|Your company has a FacebookSM page. You are developing content, posting regularly and monitoring the comments, but how do you know if your efforts are working? Social network analysis has been brought to the masses through the Facebook Insights tool. This free tool can help data mine the information needed to see if you are fully utilizing your company’s Facebook page and can show which areas hold potential for growth.Facebook Insights provides detailed metrics for business pages that can help businesses gain further knowledge on who is interacting with their page and how. These insights are available only to administrators of the page. Simply click on the “Insights” tab under the page’s profile picture and a menu of options will appear.|
It can be easy to get overwhelmed with the abundance of data provided on the Insights tab. Here is a quick overview:
- Total “Likes.” “Likes” show how many people value your business page and how that number has fluctuated over time.
- People Who “Like” Your Page. This metric highlights demographic information about your fan base.
- Where Your “Likes” Came From. This data point features the sources generating the most “Likes,” such as admin invites, your website, Facebook recommendations, third-party apps, etc.
- External Referrers. Similar to the metric above, external referrers track the number of times people arrive on your page from a URL that is not part of Facebook (ex. your website, a blog, GoogleSM, etc.). These people may or may not “Like” your page.
- Page Views. This resource breaks down the total amount of page views your business page gets per day and will indicate how many were considered unique views versus total views.
- Total Tab Views. This metric reviews what tabs people are visiting while on your business page whether that is your Wall, Info, Photos or something else.
- Page Posts. This tool allows you to analyze individual posts and see how they are performing through metrics such as reach, engaged users, virality, etc.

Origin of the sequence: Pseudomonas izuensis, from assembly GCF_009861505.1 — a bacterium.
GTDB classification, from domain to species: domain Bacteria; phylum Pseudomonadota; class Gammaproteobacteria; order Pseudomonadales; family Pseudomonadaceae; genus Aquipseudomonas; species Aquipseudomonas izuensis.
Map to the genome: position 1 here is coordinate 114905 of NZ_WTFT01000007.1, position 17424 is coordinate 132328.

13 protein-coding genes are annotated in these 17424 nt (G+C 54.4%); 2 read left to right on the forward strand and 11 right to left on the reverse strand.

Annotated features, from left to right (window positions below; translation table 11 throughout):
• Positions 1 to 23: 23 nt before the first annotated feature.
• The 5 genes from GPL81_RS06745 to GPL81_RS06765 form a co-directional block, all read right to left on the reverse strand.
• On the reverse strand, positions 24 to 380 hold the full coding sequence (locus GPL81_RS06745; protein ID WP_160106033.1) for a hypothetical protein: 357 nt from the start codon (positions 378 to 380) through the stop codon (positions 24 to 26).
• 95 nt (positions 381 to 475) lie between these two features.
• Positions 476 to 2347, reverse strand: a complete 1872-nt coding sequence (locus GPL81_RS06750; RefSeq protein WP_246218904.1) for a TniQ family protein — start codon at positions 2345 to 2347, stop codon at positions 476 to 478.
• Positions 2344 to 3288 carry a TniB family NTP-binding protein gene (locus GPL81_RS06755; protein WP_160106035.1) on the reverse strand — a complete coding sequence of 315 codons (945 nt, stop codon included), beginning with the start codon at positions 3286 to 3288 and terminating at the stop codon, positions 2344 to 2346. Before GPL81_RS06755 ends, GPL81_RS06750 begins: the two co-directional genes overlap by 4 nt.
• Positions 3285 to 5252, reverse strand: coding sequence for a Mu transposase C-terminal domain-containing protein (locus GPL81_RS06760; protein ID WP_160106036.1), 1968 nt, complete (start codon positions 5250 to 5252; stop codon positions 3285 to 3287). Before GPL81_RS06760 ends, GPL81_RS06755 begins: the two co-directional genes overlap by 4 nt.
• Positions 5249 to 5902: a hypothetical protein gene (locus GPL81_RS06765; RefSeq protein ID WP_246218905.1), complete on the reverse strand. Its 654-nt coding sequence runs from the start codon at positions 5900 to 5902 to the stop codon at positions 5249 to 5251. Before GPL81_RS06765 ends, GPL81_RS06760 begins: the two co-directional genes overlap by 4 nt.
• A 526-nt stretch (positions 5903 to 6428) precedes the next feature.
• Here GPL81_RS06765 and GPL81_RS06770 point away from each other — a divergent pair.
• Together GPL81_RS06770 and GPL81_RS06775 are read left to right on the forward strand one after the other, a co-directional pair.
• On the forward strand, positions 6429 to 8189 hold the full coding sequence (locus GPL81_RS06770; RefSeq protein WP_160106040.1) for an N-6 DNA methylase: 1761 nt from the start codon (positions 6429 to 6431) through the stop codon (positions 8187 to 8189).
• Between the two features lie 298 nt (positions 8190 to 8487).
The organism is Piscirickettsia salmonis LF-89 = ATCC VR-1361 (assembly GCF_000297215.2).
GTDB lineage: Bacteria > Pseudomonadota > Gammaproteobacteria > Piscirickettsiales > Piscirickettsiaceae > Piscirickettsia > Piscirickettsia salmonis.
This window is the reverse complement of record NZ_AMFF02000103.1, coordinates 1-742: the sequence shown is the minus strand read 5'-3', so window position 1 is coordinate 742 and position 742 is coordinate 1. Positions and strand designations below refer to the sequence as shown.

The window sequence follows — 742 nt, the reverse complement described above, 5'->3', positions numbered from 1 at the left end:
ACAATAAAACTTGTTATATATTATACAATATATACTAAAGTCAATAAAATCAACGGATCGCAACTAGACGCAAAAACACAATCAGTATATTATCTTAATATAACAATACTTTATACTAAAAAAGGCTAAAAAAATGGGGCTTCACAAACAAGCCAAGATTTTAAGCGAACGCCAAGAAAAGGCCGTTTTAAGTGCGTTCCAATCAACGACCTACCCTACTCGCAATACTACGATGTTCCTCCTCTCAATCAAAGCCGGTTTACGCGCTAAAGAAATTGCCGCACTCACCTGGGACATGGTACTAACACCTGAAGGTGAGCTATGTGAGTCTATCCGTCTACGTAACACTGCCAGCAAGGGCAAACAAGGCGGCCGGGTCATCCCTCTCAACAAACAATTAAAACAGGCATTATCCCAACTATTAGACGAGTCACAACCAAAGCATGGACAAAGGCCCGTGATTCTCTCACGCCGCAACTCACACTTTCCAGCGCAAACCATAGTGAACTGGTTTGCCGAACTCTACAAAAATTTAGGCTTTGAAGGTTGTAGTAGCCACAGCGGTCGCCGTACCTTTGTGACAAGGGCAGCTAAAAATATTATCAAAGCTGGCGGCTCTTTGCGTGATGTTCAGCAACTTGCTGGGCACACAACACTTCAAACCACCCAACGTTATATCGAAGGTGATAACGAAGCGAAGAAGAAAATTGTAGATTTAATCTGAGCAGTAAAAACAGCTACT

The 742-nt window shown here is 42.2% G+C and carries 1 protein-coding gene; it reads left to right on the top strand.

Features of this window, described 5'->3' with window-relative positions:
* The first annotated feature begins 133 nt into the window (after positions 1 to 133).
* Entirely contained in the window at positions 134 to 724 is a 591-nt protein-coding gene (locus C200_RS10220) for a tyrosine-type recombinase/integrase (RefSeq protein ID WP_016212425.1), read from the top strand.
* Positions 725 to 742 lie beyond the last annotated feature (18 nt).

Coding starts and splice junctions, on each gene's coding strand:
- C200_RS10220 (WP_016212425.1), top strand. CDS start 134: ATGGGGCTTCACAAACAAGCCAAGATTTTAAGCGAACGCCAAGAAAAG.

After analyzing the data, the first step will be to build upon the successes you uncovered. For example, are a high percentage of people visiting the Photos tab? If so, consider adding more photo albums that display your products/services, events, company culture, etc. Or, did a majority of your “Likes” come from a successful Facebook ad campaign? You’ll naturally want to try to reproduce that outcome again.
The second step is to go beyond improving what you find already works with new ideas and testing those as well. Consider some of these ideas, but make sure you read Facebook’s legal terms first!
- Run a Facebook contest that would appeal to your core demographic. An example may be for males ages 22-40—turn a portable cooler into the winning prize, complete with tickets to see a local basketball game, the team’s pennant, water bottles and a gift certificate to a nearby restaurant.
- Offer a poll to solicit feedback on a new product. If people are willing to register, send them logo’d t-shirts as a “thank-you” for their opinions. This is a low-cost method to research and development!
- Develop a Facebook game app and provide incentives for levels of play and referral of the app. Send USB drives or key chains to help build viral capacity.
The list of ideas is endless, but the facts are facts! Facebook Insights is a great tool for social network analysis. By strategically looking at the data provided, you can make educated decisions regarding your current and future online marketing strategies.